Is it right for convicts to be set free in their stripes? Can the state provide no better way of liberation than that of sending forth a man without a cent in the world, marked with a badge of shame? It does not seem humane or just. It appears cruel and unjust.

Perhaps this is the custom, but, like many other customs, it is “more honored in the breach than the observance.”

Daily Constitution, The (Atlanta, Georgia) Feb 15, 1879

1860: Woman with a Weapon – 1870: Wit

October 21, 2009

Image from Library of Congress

Image from Library of Congress

Rather Strong.

WE find the advertisement below in the Jackson Express. It requires no comment, but surely does not speak well for the town:


IS HEREBY GIVEN, to all gentlemen, (and those who are not) not to insult me, by word, look, or actions, on the street, or elsewhere. If they do, I will kill them, as I always go armed.


The Portsmouth Times (Portsmouth, Ohio) Jun 9, 1860


“How are you, Broom?” asked a bluff old sailor of a fop, who was always annoyed unless addressed as Mr. Broom, and who responded, “I’d have you to know, sir, that I’ve a handle to my name.”

“Oh, all right, how are you Broomhandle?”

Bad Weather Spell

Bad Weather Spell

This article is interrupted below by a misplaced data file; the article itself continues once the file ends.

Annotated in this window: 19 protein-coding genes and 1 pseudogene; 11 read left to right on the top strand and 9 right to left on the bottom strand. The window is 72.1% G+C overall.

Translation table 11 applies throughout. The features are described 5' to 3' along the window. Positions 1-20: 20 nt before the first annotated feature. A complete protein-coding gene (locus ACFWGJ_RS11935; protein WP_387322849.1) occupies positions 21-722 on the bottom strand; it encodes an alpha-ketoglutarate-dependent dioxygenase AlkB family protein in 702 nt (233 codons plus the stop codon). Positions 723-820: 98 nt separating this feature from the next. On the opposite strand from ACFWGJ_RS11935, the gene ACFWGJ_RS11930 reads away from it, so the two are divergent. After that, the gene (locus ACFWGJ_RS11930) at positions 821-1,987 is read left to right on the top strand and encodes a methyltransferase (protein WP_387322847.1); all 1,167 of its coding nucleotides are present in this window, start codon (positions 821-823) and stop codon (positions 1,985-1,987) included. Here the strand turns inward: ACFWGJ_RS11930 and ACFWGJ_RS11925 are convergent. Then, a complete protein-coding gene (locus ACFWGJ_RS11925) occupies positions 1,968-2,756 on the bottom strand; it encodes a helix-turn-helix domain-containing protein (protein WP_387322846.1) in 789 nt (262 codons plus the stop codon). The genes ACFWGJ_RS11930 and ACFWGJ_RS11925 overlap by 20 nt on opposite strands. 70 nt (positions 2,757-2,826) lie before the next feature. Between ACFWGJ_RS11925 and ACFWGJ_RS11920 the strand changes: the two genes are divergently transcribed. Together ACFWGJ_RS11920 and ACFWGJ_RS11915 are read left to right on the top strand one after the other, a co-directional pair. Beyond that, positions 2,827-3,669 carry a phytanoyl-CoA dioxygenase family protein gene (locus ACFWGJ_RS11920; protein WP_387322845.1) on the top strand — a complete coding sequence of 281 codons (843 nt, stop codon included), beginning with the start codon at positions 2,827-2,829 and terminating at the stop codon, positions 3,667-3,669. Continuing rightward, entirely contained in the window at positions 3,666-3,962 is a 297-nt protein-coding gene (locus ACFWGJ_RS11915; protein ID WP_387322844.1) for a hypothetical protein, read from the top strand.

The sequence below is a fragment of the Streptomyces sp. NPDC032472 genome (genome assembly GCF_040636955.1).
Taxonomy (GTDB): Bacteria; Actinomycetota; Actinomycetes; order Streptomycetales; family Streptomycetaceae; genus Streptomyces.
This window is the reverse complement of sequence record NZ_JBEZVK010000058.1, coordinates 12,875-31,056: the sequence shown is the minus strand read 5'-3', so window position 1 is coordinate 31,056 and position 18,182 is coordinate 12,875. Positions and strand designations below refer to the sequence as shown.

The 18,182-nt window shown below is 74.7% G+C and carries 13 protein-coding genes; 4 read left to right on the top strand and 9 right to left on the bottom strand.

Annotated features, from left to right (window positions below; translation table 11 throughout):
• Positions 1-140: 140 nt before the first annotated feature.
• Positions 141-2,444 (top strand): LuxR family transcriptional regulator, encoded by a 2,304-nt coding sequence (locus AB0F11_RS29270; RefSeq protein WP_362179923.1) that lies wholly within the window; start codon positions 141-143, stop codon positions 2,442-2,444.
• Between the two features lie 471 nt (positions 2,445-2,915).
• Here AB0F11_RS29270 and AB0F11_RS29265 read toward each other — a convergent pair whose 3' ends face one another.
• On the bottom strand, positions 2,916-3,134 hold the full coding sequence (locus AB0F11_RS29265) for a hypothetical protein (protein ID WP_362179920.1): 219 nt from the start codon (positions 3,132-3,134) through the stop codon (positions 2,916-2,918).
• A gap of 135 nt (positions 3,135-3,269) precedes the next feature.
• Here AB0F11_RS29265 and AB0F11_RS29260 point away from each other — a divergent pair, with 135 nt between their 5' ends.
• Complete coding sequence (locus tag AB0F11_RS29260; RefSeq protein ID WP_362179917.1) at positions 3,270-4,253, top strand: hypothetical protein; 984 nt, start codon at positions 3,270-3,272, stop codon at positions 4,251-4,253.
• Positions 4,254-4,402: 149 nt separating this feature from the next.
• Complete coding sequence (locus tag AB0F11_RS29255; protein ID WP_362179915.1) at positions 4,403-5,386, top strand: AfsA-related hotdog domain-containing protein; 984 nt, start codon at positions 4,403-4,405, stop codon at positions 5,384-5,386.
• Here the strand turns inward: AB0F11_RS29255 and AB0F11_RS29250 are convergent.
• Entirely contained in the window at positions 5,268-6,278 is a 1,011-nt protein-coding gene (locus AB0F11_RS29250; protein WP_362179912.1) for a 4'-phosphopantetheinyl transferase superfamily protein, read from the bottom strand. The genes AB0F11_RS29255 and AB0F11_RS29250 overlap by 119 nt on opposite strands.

“FIRST class in spelling, stand up. John, spell weather.”


“Well, John, you can sit down; that is certainly the worst spell of weather we have had for a long time.”

Trinity Bell

Trinity Bell

Image from PHOTO NOTES Blog

A WOULD-BE wit asked his old uncle if the tolling of a bell did not put him in mind of his latter end?

“No, sir,” he replied; “but the rope puts me in mind of yours.”

The Portsmouth Times (Portsmouth, Ohio) Jan 29, 1870


EAR achers — Our corn fields.

“THE religious difficulty” — long sermons.

STUDDING improves the fair as well as the fowl.

LABOR in vein — the circulation of the blood.

MEN who take things as they come a-long — thieves.

A bird that goes with the wind — the weathercock.

A “GREEN GROCER” is described as “one who trusts.”

A good rule — Back your friends and face your enemies.

A SOCIAL glass to which ladies are addicted — the mirror.

A touching incident always remembered — the first kiss.

A GIRL that lost her last beau may as well hang up her fiddle.

HE who laughs when he is alone, will make sport in company.

LAW is the bouy of the good citizen — the rock of the bad one.

WHY is the letter A like a honeysuckle — BECAUSE a B follows it.

AN obliging class of men — Auctioneers, who attend to every one’s bidding.

DON’T go to church with a cough and disturb the rest of the congregation.

A nursery must be a great place for dancing — it is generally a regular bawl room.

“WHO will care for mother now?” has been translated into both French and Prussian.

THERE is a poor fellow at Bangor who says it’s working between meals that’s killing him.

MAN may be a worm; but a glance at the dandies proves that he is not the worm that never dyes.

LIFE sometimes hangs by a single thread but not long. Hemp and fifteen minutes does the business.

The Portsmouth Times (Portsmouth, Ohio) Sep 10, 1870